Since switching to the flopper class at the beginning of last year, Todd now has eight Funny Car wins, each coming in the last 34 races. Overall he has 17 career triumphs in Mello Yello Drag Racing Series nitro competition. And it was the switch to Funny Car that provided, perhaps, the biggest joy on Sunday as Todd proved a number of doubters wrong that said he couldn’t be successful in the class.
“In my opinion, Funny Car is the toughest category in our form of motorsports. I grew up idolizing guys like John Force. It’s still surreal to me that I’m racing against guys like Force and Ron Capps. Then getting text messages from guys like Gary Scelzi and Snake (Don Prudhomme) and Kenny Bernstein,” Todd said. “To me, when you win any Funny Car event, you feel like you’ve accomplished a major milestone. It’s really cool to do.
“I understand why (people questioned me). I questioned myself last year if I could drive one of these things. My big thing is I was carrying over all of my dragster experience to Funny Car and you can’t do that. Now I see Shawn (Langdon) doing the same thing and it is tough. He is getting mad at himself, but he is doing a good job. It’s hard to get used to and it comes with time and patience. I didn’t want to give up on it, but I was really getting frustrated with myself. I still get mad at myself driving that thing because I feel like I can do a better job then what I am doing.”
But more than anything, Sunday marked the culmination of nearly two-decades worth of grinding. Todd, who began driving junior dragsters at 10, lost his first job as an 18-year-old Top Fuel driver after his team owner’s shop burned down. He landed another gig in 2006 after five years as a crew member, but saw that opportunity dry up due to a lack of funding. The same thing would happen again and again over the next few years, leaving Todd wondering if his big break would ever come.
Then, sitting at a Buffalo Wild Wings in 2014 with some friends watching the NCAA basketball tournament, Todd got a call around 10 p.m. The man on the other line was none other than Connie Kalitta. A few hours later, he was on a plane to Las Vegas to help qualify one of Kalitta’s Top Fuel machines. By Monday, Kalitta had offered Todd a contract to drive with his team full-time. In 2017, Todd completed the transition to Funny Car and, as they say, the rest is history.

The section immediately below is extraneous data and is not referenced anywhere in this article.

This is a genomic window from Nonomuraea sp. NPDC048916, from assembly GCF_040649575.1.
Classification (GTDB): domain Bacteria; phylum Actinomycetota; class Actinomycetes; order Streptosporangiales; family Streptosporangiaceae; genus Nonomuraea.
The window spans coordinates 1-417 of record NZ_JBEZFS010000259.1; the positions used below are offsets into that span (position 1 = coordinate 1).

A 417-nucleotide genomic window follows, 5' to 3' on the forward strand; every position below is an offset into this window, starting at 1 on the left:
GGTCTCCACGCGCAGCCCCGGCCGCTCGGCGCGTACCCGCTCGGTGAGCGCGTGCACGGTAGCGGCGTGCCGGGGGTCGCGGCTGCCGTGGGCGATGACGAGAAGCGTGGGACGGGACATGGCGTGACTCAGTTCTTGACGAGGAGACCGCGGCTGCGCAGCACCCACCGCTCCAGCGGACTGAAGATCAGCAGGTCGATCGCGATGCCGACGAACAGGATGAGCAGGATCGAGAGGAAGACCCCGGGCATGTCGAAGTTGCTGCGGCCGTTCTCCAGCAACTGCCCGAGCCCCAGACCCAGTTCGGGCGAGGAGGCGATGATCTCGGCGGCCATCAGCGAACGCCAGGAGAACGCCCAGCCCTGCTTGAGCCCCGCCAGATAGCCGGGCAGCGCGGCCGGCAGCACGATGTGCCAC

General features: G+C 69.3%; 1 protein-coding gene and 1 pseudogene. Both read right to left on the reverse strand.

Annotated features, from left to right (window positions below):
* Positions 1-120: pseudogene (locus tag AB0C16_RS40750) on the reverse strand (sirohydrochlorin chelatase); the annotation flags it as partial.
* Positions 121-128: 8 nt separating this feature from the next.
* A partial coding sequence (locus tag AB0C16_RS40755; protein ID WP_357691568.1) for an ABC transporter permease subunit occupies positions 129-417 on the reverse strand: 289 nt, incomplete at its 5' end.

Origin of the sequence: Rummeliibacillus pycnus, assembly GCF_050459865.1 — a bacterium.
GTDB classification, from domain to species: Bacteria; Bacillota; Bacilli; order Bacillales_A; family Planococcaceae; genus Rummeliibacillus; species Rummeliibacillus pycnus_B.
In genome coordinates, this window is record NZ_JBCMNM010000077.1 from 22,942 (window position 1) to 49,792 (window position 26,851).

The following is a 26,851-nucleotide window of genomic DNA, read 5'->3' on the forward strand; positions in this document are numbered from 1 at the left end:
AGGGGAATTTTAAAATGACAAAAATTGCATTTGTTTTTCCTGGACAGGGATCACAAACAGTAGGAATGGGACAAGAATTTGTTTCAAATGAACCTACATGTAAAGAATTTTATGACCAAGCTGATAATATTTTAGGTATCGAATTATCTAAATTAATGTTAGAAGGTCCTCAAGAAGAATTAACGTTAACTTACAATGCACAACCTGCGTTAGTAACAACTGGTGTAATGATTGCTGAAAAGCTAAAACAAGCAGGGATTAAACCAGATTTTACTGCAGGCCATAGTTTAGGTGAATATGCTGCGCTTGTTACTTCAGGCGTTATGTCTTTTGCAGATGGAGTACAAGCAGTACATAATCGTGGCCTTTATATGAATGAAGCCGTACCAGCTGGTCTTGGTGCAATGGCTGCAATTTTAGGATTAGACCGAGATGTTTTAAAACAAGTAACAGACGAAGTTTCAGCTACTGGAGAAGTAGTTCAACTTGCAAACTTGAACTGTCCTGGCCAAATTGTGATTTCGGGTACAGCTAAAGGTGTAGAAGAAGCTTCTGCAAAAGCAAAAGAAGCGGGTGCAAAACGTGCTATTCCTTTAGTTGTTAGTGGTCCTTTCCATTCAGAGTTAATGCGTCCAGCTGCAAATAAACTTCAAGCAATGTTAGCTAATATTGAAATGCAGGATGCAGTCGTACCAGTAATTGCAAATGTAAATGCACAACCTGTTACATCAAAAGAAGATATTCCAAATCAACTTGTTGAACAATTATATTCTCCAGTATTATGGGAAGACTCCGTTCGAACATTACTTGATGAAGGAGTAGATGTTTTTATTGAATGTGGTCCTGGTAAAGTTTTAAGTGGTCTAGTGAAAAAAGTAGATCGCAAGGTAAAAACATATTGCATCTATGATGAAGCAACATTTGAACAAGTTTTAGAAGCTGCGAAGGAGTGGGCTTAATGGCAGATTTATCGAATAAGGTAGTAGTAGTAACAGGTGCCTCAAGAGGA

So, immediately after securing the championship on Sunday, the first person Todd went to see following his first round victory was Kalitta, whom he thanked for the opportunity he thought might never come.
“I went over and thanked him after first round. He just told me good job and that’s all he’s got to tell me. To see him smile and telling me good job is what it’s all about,” Todd said. “It’s an honor to drive that Funny Car. That’s Scott Kalitta’s car and it always will be his car. When they asked me to drive it, I thought that was the coolest thing ever. Connie said he thought I was the right guy for the job and I just didn’t want to let him down.
“Last year it was a struggle. Funny Cars are hard to drive. They will show you who’s boss. But each run you learn something new down the track and I’m still learning how to drive these things. A lot of things have happened within the last two years and I’m really fortunate and lucky to be in this position.”
Knowing what this team was capable of watching Del Worsham do the very same thing just a few years earlier, Todd said he just didn’t want to be the one to mess it up. Although, he admits, he may have had a little bit of additional help behind the wheel on Sunday.
“I saw these guys do this with Del in 2015, so I knew that the opportunity was there. I just didn’t want to be the reason for it not to happen,” Todd said. “It’s pretty special. I think we got some help from up above with guys like Scott Kalitta and Eric Medlen. Things happen for a reason I suppose.”
Just 36-years old, Todd now has an opportunity for the first time in his life to enter a new season as a champion, instead of as an underdog. But after a lifetime of heartache and struggles, Todd said he will not take this moment for granted.
“When I was 18, I got into a Top Fuel car the week after I graduated high school. I was young and dumb. I thought I was going to do this forever. Well, it wasn’t that easy,” Todd said. “All those tough times we went through are worth it now. It makes you respect this opportunity more and more. There were lots of challenges along the way and a lot of times I felt like giving up. My parents were dedicated to me racing. This is the ultimate way to pay them back.”